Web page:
Florida Republicans to Bar Free Legal Help for Election Officials

Photo credit: AP

Legislation that Florida’s Republican-controlled Legislature passed this month and is expected to be signed into law by GOP Gov. Ron DeSantis envisages cutting off free legal assistance to election officials which, as critics argue, amounts to a ban on pro-bono legal help for election officials.

The recently approved bill, which has alarmed legal advocates defending Florida election workers from threats, harassment, and punishing new laws, would include the costs of any litigation related to election administration, virtually extending an existing ban on private donations to help run elections.

It also envisages creating a new elections police force – with broad powers- tasked with investigating potential wrongdoing in the state, including election officials’ conduct.

Opponents of the first-of-its-kind Florida move worry the idea to prevent election officials from getting free legal assistance will spread to other states at a time when the private funding of election functions is targeted by the Republican-led states.

David Becker, a former Justice Department official, stressed that due process is a cornerstone of the US democracy and that it’s blatantly un-American by any measure to be criminally targeted for prosecution but not represented by a lawyer that you like and that is willing to represent you pro bono.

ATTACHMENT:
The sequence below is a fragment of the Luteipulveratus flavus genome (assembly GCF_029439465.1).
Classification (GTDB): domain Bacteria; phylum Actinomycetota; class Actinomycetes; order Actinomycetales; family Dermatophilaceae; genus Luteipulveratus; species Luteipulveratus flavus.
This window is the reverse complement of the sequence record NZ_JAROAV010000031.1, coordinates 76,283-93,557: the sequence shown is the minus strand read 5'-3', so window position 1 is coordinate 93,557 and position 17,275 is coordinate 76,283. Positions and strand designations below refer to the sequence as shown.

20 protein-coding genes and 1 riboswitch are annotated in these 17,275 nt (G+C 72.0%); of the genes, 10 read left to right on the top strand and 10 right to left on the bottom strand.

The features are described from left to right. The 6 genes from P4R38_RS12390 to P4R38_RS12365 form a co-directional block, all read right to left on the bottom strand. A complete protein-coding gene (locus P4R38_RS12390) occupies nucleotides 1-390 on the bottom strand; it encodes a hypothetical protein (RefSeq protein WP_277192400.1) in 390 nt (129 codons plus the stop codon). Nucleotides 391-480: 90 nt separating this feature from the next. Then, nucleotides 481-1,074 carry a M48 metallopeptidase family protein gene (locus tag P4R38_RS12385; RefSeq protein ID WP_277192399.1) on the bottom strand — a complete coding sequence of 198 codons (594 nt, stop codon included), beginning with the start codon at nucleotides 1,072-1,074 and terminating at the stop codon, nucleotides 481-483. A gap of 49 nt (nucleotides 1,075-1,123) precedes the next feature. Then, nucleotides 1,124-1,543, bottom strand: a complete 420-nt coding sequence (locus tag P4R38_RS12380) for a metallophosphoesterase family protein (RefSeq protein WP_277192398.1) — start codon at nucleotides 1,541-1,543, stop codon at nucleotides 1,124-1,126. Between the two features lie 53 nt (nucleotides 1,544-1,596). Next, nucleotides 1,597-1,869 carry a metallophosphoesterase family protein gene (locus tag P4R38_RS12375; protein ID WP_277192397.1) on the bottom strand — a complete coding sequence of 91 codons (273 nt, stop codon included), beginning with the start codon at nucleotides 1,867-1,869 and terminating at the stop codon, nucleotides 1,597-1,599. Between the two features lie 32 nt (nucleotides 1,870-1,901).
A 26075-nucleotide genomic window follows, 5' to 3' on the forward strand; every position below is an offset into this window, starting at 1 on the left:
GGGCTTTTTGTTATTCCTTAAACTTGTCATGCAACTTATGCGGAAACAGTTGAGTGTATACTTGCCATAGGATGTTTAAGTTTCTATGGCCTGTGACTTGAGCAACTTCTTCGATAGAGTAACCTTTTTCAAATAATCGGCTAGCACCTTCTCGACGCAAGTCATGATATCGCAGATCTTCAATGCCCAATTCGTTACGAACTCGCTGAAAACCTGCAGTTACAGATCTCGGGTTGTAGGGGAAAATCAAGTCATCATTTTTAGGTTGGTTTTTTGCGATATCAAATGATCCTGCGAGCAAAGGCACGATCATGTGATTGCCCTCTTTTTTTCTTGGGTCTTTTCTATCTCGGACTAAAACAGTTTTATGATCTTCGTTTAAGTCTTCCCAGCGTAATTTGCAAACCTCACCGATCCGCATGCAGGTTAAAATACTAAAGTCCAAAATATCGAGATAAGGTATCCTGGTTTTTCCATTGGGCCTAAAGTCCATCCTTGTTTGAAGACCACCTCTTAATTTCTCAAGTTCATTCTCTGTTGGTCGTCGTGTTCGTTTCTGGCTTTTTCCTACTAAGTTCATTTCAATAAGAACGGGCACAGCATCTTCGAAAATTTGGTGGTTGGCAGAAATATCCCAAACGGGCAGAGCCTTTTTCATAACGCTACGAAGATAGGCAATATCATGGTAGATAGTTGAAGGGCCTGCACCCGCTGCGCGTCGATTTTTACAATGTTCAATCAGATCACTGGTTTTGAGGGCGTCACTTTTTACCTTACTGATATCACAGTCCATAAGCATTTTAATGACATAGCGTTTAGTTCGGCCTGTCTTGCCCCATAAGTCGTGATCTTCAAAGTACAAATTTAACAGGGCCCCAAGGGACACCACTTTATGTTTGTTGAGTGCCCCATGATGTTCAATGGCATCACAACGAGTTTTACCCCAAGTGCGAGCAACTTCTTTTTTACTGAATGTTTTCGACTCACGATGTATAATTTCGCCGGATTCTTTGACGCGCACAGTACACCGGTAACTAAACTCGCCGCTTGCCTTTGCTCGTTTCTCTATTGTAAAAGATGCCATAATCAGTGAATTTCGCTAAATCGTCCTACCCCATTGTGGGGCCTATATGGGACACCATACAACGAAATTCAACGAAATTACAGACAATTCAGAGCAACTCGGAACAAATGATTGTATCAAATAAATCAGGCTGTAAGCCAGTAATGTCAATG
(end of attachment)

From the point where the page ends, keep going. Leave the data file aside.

Becker helps oversee the Election Official Legal Defense Network, which was launched last September to connect election officials with free legal assistance. He underscored that the requests for free legal help are ongoing and come in from all over the country but refused to say how many election officials have sought since help, citing privacy concerns.

Bryan Griffin, the spokesman for Gov. DeSantis who signed last year a sweeping elections bill that included a ban on private money funding election administration, noted that limiting private funds ensures the total impartiality of election officials in Florida, including elections’ supervisors.

The newest addition to the bill, which includes preventing funding or favors from outside entities that could affect the impartiality of election officials, would include litigation to that ban.

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